So, comparing total revenues for the radio industry from 2006 to 2018, we see that radio is only down $3.9 Billion. But here’s the problem, just to stay even with 2006, and not grow in revenues, radio would need to have earned about $22.5 Billion in 2018. In other words, instead of being down $3.9 Billion, radio needed to be up about $4.4 Billion. That’s an $8.3 Billion gap!

A Look Ahead

Local radio is one of the top five advertising platforms in America today. BIA Advisory Services SVP and Chief Economist, Mark Fratrik, is predicting that OTA radio revenues will continue to decline one to two percent in 2019 and for the next few years.

Even adding in those digital revenues predicted to be $1 Billion for radio in 2020, Fratrik says total radio revenues are expected to remain flat for the next five years.

That’s why we’re continuing to see radio companies trimming their employment rosters every time we read the latest radio trade publications.

If misery loves company, the only bright spot – if you can call it one – is that the advertising dollar challenge for newspapers and television will be even greater.

Traditional media is converging on one delivery platform, the internet.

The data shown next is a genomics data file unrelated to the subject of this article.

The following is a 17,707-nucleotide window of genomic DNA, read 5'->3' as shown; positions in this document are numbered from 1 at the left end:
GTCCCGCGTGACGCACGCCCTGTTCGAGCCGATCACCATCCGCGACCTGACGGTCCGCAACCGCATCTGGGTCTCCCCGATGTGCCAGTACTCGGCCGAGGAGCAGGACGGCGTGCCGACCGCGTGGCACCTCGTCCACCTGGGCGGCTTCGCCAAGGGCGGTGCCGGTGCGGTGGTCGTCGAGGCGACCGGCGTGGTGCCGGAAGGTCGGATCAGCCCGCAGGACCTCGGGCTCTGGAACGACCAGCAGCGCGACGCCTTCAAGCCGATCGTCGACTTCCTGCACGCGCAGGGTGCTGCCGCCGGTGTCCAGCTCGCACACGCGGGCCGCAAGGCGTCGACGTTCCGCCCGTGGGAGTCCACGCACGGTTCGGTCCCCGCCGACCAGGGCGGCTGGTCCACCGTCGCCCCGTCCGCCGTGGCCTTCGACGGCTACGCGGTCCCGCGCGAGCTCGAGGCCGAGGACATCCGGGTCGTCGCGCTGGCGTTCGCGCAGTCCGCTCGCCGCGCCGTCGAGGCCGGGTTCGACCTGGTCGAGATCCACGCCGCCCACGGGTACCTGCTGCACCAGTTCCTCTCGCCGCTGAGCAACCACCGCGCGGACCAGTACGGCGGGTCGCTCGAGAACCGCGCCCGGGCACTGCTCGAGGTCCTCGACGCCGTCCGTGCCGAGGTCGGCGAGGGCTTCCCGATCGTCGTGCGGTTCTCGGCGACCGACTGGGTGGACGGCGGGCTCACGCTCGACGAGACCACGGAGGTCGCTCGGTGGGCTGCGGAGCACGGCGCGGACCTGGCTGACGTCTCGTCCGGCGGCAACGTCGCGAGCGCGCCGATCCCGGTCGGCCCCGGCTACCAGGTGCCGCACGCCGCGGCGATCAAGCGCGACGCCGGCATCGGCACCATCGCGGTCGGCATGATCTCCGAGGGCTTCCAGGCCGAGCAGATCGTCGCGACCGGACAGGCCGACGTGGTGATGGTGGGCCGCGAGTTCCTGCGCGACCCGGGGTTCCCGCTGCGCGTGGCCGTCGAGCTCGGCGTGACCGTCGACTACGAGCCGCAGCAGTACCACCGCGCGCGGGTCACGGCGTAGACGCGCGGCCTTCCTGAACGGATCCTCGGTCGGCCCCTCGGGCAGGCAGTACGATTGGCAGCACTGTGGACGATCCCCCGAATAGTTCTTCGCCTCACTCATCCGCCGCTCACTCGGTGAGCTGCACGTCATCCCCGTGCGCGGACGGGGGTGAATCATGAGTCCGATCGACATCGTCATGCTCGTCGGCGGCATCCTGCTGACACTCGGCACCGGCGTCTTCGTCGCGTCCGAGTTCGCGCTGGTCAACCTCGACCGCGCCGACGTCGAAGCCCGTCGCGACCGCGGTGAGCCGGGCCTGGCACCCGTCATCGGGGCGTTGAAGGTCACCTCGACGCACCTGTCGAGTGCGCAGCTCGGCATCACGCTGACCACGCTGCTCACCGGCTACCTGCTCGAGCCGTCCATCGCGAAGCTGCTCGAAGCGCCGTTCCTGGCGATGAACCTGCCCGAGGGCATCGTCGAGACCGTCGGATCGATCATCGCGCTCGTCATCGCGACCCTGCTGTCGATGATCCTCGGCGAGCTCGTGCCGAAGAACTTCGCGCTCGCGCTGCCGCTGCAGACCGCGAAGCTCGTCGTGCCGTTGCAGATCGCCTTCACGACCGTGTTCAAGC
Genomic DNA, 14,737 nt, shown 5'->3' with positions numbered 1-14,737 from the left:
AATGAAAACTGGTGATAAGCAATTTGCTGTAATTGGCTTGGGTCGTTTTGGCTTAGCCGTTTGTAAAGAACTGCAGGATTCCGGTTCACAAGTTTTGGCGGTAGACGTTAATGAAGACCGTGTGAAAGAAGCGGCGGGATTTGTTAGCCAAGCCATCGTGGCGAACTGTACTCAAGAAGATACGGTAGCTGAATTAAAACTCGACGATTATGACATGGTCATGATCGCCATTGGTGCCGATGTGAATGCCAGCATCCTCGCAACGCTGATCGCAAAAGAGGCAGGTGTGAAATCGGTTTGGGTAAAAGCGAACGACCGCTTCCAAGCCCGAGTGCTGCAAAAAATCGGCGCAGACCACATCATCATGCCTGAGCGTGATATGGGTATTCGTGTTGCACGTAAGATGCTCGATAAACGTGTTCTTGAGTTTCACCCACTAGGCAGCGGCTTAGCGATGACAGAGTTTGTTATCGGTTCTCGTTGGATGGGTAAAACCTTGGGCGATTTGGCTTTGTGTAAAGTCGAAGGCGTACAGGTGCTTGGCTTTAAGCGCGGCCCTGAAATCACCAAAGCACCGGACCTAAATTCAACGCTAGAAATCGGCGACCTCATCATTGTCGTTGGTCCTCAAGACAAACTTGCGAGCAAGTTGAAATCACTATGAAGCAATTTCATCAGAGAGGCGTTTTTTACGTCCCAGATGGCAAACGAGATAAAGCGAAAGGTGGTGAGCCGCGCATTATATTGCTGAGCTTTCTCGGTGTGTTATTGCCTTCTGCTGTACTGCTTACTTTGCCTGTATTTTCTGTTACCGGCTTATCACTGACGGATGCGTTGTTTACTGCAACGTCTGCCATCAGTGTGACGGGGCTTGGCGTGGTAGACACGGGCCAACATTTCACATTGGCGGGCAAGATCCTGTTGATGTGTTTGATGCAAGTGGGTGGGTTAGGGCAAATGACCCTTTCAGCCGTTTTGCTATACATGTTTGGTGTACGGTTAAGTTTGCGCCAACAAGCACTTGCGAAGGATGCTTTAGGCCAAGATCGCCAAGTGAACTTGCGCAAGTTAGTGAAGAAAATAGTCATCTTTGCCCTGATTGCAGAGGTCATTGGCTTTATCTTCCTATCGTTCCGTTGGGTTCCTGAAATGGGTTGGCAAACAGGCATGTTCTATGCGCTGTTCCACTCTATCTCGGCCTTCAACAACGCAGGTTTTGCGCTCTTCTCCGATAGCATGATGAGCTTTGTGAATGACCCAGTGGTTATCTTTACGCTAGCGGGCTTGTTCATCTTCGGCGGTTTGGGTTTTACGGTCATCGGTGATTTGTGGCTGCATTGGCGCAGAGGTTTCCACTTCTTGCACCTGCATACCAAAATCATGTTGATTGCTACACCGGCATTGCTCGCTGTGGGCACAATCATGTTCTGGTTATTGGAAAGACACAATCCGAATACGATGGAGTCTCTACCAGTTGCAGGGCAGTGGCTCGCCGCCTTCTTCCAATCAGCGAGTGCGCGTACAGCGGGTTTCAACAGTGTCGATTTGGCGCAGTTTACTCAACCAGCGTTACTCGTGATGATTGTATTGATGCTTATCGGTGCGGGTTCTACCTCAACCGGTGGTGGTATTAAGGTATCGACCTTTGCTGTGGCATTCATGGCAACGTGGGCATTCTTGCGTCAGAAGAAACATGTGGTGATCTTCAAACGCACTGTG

Today in China OTA radio trails streaming music for in-car listening. Even in America, for people who listen once or twice weekly, streaming and OTA listening are tied at 33%.

“The decision we have to make is

not whether this is the media environment we want to operate in,

it’s the one we’ve got.”

-Clay Shirky

 

 

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How is Radio Affected by Being Efficient?

EfficiencyI started my professional radio career in the 10th grade of high school. However, I started dreaming about being a disc jockey for as long as I can remember. I built my own AM/FM radio station in the basement of my parent’s home and broadcast to about a three block radius around my house.

Lots of People

In my early professional days, radio was people, lots of people!